Robots must become mobile, so as to meet the requirements for flexible production in Industry 4.0 – and the young Austrian start-up incubed IT is at the forefront in development of self-navigating transport robots. The company, based in Hart near Graz, has just made a big international breakthrough with its Smart Shuttles.
These shuttles possess intelligence
What’s special about these vehicles from incubed IT is that they can navigate freely on their own. But it’s not as simple as it sounds – to achieve this, the company has spent a huge sum on development of control software that allows the transport shuttles to select their targets and drive to them autonomously, with the aim of attaining the greatest possible efficiency. The shuttles orient themselves in space by means of a laser scanner, and require no further orientation aids such as reflectors or guidelines.
Already winners of the Robotics Award at HANNOVER MESSE incubed IT has now also received many other prizes. And more than this – the company, only founded in 2011 – is already supplying its innovative robotics to well-known international production and trading companies, including Procter & Gamble Berlin, installation specialists Würth, a major automotive manufacturer, Danish agro-trade organisation Grene, Spar Austria and a German public-sector production plant.
Everything else works just like people do…
Michael Reip, Head of Engineering Robotics at incubed IT, describes how the mobile transport robots operate: “Initially a single shuttle drives once through the entire operational area and ‘takes a good look around’, while in the process drawing a map for itself that is then transmitted to all the shuttles in the fleet. Everything else then proceeds just as it would with humans.” In other words: The shuttle knows exactly where it is and can use the map to work out for itself how to get from A to B, coordinating things with the other shuttles. “If obstacles crop up en route, such as a person, a crate, or another shuttle, this is detected by means of a laser scanner”. The shuttle can then decide whether it has enough room to drive around the obstacle. If not, it must check the map to see whether there is an alternate route to its goal. “If there is a way around the obstacle, the shuttle will find it,” says Reip.
The difference between this and previous normal non-autonomous driverless transport systems is obvious: the latter move strictly along pre-defined paths. If its way is blocked, the vehicle cannot continue, other vehicles pile up behind it, and the whole system is disrupted. The advantage of a flexible system is that transport can always proceed as long as there is a navigable path open so the robot can reach its goal. This increases the overall availability of the system – another reason why Manufacturing 4.0 has been waiting precisely robots like these.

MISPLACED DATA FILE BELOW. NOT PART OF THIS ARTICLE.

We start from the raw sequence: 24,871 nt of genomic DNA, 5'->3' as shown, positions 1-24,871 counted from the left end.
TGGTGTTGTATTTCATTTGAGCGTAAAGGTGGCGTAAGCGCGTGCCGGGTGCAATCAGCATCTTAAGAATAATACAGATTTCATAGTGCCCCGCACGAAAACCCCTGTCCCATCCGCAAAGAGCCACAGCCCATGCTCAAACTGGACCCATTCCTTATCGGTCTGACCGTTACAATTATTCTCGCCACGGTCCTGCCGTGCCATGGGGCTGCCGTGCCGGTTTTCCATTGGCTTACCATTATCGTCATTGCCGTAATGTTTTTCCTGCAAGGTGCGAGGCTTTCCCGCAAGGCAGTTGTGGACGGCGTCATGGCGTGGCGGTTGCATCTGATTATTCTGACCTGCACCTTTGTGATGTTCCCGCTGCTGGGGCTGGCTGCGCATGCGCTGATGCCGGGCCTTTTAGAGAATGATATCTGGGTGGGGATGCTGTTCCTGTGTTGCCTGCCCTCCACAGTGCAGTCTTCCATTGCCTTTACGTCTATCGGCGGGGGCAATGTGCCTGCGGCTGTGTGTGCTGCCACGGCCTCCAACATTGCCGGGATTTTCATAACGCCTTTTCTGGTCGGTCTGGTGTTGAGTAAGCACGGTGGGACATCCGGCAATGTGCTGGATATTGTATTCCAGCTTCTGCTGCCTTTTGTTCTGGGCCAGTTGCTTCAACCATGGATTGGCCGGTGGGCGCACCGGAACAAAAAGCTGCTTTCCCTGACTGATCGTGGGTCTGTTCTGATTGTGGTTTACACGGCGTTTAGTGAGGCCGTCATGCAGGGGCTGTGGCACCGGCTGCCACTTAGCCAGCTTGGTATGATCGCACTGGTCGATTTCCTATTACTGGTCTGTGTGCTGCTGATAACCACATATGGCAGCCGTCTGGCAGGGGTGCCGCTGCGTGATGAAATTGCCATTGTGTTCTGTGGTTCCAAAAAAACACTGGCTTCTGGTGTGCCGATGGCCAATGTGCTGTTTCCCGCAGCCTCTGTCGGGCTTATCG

More efficient, just-in-time
However, the main attractions are their flexibility and their ability to provide logistics efficiently for even the smallest batch sizes. “The days are gone”, says Reip, “in which the same routes were used year after year. Often there is only a single product that needs to be taken from a given source to a specific destination, and this is exactly what is now possible with these mobile systems”. All that’s needed is for a map to be drawn of the operational area – then handover points are specified with a mouse-click – and after that, any desired orders can be given to the Fleet Management System. “The system then selects the best shuttle for the order, and the shuttle immediately carries it out.” It makes no difference to the system whether an order is given and a one-off basis, or repeated over and over again for 10 years.
The options for using Smart Shuttles are almost limitless. Any kind of production and logistics transport can be carried out, and they increase efficiency virtually wherever they are used. “Up to now it has been very difficult to automate production transport on a large scale, because we didn’t want to equip the machines with conveyor belts”, says Reip. “Thus we were forced to carry out most transport tasks manually – and so we tried to limit these transport tasks to a minimum. This in turn meant that we needed to create large material buffer-stores around the machines themselves.” His company’s Smart Shuttles can use the same routes as are already used for maintenance, servicing and other traffic. And because the shuttle can simply make several journeys, it doesn’t need to be able to transport huge amounts, and consequently no large buffer-stores are needed. This is a significant step on the path to just-in-time production and storage logistics.